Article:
Nonalcoholic steatohepatitis rising in children: Dr Kunal Das

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Dr Kunal Das

Rohit Shishodia
Patients of nonalcoholic steatohepatitis (NASH) have increased in the past 10 years. Nowadays it is a trend of increasing liver diseases that is found mostly in patients.

Obesity, hypothyroidism, TB and immunosuppressant medicines, aspirin and diabetes are major causes of NASH. Thirty to forty percent of liver inflammation occurs due to NASH, says Dr Kunal Das, Consultant and HOD, Department of Gastroenterology and Hepatology, Manipal Hospitals, Delhi.

Speaking to DTMT on the occasion of World Hepatitis Day, Dr Das points out, "I used to see 10 out of 100 patients of NASH ten years ago. Now patients of NASH have increased to around one third. In the past, we used to witness communicable diseases such as malaria, hepatitis A and B. These days non-communicable diseases have increased due to intake of fast food, sedentary lifestyle, obesity and overnutrition. We are noticing a fast increase in number of patients of NASH in children."
Speaking more about hepatitis, Dr Das says that hepatitis are mainly of four types. "Hepatitis A, B, C and E. These are majorly four hepatitis viruses. Hepatitis A is a food and waterborne virus which causes jaundice. Generally it remains for a short period of time. It stays from six weeks to six months. Patient recovers on its own. Hepatitis B and C are transmitted from contaminated blood, or from infected surgical blades, sharing of needles and sexual contacts," he added.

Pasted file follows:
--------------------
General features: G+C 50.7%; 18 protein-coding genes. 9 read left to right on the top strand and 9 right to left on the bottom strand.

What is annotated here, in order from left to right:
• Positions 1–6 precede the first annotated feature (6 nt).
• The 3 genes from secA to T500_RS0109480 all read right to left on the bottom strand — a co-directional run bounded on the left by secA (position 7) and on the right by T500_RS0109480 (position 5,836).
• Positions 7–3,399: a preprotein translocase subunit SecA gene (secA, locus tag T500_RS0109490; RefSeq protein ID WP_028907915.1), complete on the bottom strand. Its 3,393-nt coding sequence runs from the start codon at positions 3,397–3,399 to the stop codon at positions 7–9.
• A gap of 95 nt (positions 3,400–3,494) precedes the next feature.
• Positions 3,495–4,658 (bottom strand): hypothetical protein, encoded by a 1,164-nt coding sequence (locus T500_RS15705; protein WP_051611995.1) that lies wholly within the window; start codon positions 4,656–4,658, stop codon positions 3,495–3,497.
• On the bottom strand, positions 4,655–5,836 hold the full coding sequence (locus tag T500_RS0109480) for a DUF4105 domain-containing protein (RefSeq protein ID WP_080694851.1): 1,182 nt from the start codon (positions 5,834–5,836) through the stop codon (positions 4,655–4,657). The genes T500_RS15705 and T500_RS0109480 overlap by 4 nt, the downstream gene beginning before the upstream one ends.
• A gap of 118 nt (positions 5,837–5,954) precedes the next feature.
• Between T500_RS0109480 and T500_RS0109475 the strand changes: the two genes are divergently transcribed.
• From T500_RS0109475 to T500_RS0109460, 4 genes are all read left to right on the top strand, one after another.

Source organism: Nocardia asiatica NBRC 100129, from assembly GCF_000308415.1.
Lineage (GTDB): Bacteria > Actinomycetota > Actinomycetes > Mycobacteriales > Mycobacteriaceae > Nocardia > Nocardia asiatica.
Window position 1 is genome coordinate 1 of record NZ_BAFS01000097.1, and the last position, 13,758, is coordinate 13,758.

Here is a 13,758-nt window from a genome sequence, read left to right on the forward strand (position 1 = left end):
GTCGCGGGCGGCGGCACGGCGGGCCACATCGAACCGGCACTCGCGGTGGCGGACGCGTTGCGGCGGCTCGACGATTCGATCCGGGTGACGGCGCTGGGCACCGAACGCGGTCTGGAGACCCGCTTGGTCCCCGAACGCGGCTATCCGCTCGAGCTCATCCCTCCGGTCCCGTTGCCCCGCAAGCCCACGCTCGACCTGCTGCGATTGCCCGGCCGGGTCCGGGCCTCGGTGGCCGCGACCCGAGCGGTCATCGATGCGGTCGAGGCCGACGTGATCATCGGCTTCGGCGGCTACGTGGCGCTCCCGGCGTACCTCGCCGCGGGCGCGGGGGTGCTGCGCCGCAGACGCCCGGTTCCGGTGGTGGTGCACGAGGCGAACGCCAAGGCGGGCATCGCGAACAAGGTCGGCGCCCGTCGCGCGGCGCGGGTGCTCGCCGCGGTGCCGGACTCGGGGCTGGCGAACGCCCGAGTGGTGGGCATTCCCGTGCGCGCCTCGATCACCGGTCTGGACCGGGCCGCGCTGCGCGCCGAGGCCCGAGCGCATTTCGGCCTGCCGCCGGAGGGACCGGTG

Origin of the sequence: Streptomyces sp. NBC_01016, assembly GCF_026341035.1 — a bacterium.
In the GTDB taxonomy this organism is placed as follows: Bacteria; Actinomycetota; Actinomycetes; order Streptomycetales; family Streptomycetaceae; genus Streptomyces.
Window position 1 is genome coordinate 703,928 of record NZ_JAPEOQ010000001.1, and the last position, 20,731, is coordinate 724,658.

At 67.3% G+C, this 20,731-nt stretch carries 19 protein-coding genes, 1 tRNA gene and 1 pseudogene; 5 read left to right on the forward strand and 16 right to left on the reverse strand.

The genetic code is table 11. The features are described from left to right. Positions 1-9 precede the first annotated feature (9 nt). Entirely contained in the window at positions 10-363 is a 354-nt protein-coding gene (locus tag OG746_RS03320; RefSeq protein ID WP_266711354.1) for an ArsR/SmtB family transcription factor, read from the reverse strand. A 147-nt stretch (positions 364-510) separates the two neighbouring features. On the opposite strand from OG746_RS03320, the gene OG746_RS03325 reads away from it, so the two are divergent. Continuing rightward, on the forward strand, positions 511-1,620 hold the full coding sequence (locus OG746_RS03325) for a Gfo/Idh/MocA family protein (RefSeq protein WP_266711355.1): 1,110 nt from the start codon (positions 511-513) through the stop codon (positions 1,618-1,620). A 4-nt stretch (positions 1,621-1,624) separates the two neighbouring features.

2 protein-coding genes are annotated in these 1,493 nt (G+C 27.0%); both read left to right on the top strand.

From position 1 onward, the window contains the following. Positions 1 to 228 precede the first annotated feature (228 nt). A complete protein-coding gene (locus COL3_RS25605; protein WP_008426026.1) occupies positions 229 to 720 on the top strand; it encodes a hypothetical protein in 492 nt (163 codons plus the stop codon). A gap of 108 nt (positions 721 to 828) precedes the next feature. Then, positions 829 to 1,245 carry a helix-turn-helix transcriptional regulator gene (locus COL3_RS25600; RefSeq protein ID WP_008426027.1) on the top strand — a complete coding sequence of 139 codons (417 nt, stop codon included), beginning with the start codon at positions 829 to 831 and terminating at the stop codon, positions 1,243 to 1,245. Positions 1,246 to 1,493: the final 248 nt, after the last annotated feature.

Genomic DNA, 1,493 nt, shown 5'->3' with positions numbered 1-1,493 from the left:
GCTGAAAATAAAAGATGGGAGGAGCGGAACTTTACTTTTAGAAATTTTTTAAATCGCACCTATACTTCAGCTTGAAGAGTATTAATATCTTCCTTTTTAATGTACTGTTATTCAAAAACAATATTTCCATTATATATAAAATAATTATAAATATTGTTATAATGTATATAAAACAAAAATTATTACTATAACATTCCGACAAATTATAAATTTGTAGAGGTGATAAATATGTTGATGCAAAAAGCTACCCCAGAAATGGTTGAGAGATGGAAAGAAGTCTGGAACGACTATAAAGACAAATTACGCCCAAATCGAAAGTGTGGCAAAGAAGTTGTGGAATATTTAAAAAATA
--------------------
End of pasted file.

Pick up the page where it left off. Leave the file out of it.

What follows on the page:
"Alcohol is a major risk factor for hepatitis. The standard permissible limit is two drinks per day. Intake of more than 2 drinks may cause liver damage. Common symptoms of hepatitis include nausea, vomiting, jaundice, weakness, and yellowish urine. Hepatitis can be diagnosed by liver function test and ultrasound. Hepatitis can be prevented through vaccination. Hepatitis B vaccine has come under universal immunization schedule. It is inoculated with DPT injections," said Dr Das.

Advising for prevention of hepatitis A and B in monsoon season, Dr Das says that boiled water and good food should be taken to prevent the viral disease from spreading. Avoiding alcohol can prevent alcoholic hepatitis while non-alcoholic hepatitis can be prevented by reducing obesity and controlling diabetes, less intake of fats, doing regular exercise, increased intake of green vegetables and avoiding sugary beverages and junk foods like pizzas and burgers, he added.


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